Skills that could save their lives: B.C. firefights train in Kelowna

Skills that could save their lives: B.C. firefights train in Kelowna

Master instructors from around North America had firefighters performing various scenarios Tuesday

Firefighters from across Western Canada converged in Kelowna this week for training aimed at saving their lives.

Geoff Boisseau, Toronto-based master instructor for the Fire Ground Survival Instructor training program, had small crews of firefighters learn how to disentangle themselves from wires, mimicking the circumstances faced in burning office buildings. He asked them to descend ladders in new ways and to break through a wall and get themselves through a hole that was no more than 16 inches wide.

Each training station was based on a scenario where a firefighter had died in the line of duty, said Boisseau.

“We’re trying to ensure it doesn’t happen again,” he said.

The challenge facing today’s firefighters is that their work is ever-evolving, given changing variables.

New construction techniques and materials have altered the way fires build, Boisseau said, explaining that 29 years ago when he became a firefighter it, on average, took a room 19 minutes to flash over — the term used for everything in the room to ignite. Today, it’s about three and a half minutes.

Boisseau said if he brought his original training into a fire he wouldn’t survive.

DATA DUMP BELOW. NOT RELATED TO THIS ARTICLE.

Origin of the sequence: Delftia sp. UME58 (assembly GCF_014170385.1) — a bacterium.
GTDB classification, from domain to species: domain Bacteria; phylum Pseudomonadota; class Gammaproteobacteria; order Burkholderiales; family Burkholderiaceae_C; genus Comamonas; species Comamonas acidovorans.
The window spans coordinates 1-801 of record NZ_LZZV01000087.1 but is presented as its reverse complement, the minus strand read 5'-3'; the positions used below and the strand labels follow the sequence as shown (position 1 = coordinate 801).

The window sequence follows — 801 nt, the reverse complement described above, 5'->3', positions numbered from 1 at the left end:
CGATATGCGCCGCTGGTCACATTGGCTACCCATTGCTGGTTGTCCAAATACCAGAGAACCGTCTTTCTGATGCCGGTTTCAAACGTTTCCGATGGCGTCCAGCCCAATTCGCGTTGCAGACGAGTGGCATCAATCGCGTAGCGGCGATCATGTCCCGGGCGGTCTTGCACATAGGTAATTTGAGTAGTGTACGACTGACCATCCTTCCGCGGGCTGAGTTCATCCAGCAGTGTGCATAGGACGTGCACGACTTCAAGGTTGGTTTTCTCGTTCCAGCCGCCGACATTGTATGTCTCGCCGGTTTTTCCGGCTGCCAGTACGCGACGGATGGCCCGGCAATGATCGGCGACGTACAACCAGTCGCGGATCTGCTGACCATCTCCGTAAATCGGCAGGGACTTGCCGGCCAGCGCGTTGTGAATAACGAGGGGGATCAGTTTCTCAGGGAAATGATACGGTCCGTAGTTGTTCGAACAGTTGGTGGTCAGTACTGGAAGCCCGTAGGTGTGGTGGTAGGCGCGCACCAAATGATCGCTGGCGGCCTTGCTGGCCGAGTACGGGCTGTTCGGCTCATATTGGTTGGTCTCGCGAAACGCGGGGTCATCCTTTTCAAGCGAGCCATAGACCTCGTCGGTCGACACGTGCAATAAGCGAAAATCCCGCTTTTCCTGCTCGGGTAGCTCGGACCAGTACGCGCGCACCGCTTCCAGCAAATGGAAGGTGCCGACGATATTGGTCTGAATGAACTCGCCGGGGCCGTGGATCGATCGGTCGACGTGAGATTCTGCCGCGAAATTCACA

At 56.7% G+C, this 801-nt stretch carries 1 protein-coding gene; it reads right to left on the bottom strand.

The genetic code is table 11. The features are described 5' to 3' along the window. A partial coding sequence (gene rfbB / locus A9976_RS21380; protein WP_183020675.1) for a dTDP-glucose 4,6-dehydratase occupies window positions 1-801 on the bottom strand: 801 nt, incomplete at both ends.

“That’s the challenge — we are not fighting the same fires our predecessors did. We are learning from what they learned but we’re having to learn at a faster pace,” said

Kelowna Fire Department chief Travis Whiting said “the materials we use, the way we build… they all contribute to how things burn.”

The local fire department, like other cities, has a prevention branch that liaises with developers to help fire crews know what they’re facing if a fire ever occurs.

That said, learning how to extricate oneself in a dangerous situation is important.

“Even in Kelowna in the last couple of months we have had a couple incidents where firefighters had been injured in fires and these rescue techniques are critical to make sure that we are all responding in the same way consistently,” he said.

The worst injury was at the Truswell fire, last year.

RELATED: The aftermath and overhaul of the Truswell condo fire

Close to 40 firefighters fought the massive condo blaze on Truswell Road and at the time Deputy Fire Chief Lou Wilde said four firefighters were trapped on a balcony. Before being rescued one suffered burns to his hands.

Today he’s still healing, and Whiting said he may return in the months to come.

“They were in a tough situation and our crews operated a level of professionalism that was incredible to watch and they were able to extricate those members safely,” he said.

“What happened on Truswell that day our crews went above and beyond to support each other to make sure they get out safely but these skills are the type of skills that were used that day and are an advancement on the skills that we had there.”

The IAFF, The International Association of Fire Chiefs and The National Institute for Occupational Safety and Health (NIOSH) have developed this program based on investigations and lessons learned from Firefighter Fatality investigations conducted by NIOSH. Fire departments attending include Kelowna, Kamloops, Penticton, Vernon, West Kelowna, Prince George, Trail, Fernie Whitehorse, Nelson and Swift Current.

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Skills that could save their lives: B.C. firefights train in Kelowna

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